"It really does begin with the family," Battan told Salon News last September. "But I'm here to tell you, I sat down and I've spent a lot of time with the Klebolds, and they're nice people. It's not like they're these monsters that raised a monster. I mean, they truly are clueless about any warning signs that this was going to happen."

The videos clearly bear out that the killers kept their parents in the dark, but raise unsettling questions about whether the Harrises, at least, should have seen clues.

Harris acknowledges that his parents had probably noticed he'd become distant, but throughout, he maintains that they couldn't know why. At one point he addresses them directly: "There's nothing you guys could've done to prevent this." He also brags about fooling school administrators.

"I could convince them that I'm going to climb Mount Everest, or that I have a twin brother growing out of my back," he says. "I can make you believe anything."

But he and Klebold also film a tour through a poorly-hidden arsenal right inside his bedroom. Pipe bombs and ammunition sit in a white plastic box on the floor under some magazines. Another box holds homemade grenades. A 50-foot coil of green fuse hangs on the wall.

Perhaps most damning are two incidents Harris and Klebold describe on the videos. They show off a tackle box with equipment for making the bombs, and explain that Harris' parents once found it, but only removed the pipe bombs, not the equipment.

They also describe a chilling moment when a clerk from Green Mountain Guns called and reached Harris' father, Wayne. "Your clips are in," the clerk said. Wayne Harris told the clerk he hadn't ordered gun clips but never asked who the clerk was trying to reach. Harris says that if his father or the clerk had just asked one question, "We would've been fucked."

Harris also describes his mother spotting the butt of a gun sticking out of his gym bag, but says she assumed it was just his BB gun.

While the final report on the Columbine investigation is not expected until next month, the surprise release of the videotapes has sparked more anger among many of the victims' families. Officials have briefed them periodically and repeatedly assured them they would receive any new information before it was released to the media.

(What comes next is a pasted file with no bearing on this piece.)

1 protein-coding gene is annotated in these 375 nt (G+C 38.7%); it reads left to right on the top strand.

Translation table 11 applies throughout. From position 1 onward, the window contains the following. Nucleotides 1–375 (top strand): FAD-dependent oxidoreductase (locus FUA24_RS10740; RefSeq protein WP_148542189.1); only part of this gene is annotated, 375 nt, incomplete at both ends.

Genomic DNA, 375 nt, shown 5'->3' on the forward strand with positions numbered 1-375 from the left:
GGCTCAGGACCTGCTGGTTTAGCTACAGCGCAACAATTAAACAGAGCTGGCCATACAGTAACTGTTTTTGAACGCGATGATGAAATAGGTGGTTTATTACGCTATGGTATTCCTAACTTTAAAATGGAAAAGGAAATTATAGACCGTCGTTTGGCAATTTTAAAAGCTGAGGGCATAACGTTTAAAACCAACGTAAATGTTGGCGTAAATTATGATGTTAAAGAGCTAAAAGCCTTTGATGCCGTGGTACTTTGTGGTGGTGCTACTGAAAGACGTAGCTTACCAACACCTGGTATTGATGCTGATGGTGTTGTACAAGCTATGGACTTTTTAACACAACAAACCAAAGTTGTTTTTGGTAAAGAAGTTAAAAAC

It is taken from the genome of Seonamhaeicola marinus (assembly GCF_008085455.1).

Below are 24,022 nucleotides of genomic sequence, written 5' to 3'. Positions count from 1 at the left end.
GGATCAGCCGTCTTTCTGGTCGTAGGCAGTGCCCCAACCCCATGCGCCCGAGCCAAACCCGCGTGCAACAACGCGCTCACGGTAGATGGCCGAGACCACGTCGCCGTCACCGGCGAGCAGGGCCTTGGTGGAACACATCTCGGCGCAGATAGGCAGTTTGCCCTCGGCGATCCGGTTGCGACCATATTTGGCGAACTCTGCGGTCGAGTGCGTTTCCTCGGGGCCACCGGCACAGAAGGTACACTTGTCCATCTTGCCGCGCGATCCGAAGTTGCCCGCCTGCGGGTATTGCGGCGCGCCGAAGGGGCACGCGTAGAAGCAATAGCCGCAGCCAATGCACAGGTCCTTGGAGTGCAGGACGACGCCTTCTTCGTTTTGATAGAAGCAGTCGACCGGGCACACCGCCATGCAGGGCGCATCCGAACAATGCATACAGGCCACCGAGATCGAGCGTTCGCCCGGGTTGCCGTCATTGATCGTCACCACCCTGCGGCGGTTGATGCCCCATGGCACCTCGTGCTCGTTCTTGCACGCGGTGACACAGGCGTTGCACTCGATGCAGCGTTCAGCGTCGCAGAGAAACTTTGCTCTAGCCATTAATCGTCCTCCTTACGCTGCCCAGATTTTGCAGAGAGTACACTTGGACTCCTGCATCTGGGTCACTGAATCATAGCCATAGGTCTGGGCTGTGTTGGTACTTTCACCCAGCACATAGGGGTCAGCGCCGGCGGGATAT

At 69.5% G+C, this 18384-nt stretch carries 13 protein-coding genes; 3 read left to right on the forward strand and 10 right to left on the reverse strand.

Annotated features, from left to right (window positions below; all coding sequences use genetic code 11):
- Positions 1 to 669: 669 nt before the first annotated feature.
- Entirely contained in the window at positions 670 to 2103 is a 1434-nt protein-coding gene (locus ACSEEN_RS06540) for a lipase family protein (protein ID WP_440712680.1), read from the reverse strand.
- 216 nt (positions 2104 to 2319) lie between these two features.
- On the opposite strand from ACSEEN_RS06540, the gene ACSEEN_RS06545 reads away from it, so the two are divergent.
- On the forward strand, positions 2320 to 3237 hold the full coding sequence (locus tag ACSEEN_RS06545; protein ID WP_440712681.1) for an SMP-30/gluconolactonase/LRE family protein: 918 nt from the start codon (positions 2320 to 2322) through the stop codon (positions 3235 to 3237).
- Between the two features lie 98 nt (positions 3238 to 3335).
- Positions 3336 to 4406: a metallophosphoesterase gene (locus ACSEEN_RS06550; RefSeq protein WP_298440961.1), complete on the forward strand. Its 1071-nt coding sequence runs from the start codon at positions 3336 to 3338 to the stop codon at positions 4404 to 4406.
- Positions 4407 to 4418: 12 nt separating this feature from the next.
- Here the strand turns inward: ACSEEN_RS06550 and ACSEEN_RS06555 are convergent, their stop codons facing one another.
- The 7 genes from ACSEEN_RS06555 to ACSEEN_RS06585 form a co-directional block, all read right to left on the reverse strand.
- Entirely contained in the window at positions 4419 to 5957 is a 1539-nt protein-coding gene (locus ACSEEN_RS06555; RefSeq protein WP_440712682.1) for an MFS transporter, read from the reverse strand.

But investigators have sat on a mountain of intriguing information for eight months. They have allowed the information to trickle out endlessly, taking the families repeatedly by surprise. Some of the families expressed particular frustration at the timing of this week's release, just as they were entering the most difficult time of the year, the first Christmas season without their children.

"I think [the sheriff's decision] was very insensitive to the families," said Sue Petrone, mother of Daniel Rohrbough, who was killed in the massacre. "We've been asking to see these videotapes for a long time, and they said we couldn't see them, and now we found out that the media has access to them."

Authorities apologized to the families Monday and began scheduling times for them to watch the videos. Some began viewing this afternoon, shortly after the latest media viewing.

"We actually met with the sheriff [John Stone] this afternoon," Petrone said, "and he authorized the release of these videotapes to Time magazine without ever seeing them himself to know what was on them." She said she didn't think the tapes should have ever been released to the general public.

Brian Rohrbough, Daniel's father, was even more outraged. "We were absolutely promised by the Jefferson County district attorney's office these would not be released," he told the Rocky Mountain News. "This is just one more lie in a long string of lies."

Officials say the 200- to 300-page final report on the Columbine investigation will be published sometime in January, and will be posted on the Internet.

By Dave Cullen

Dave Cullen is a Denver writer working on a memoir, "In a Boy's Dream."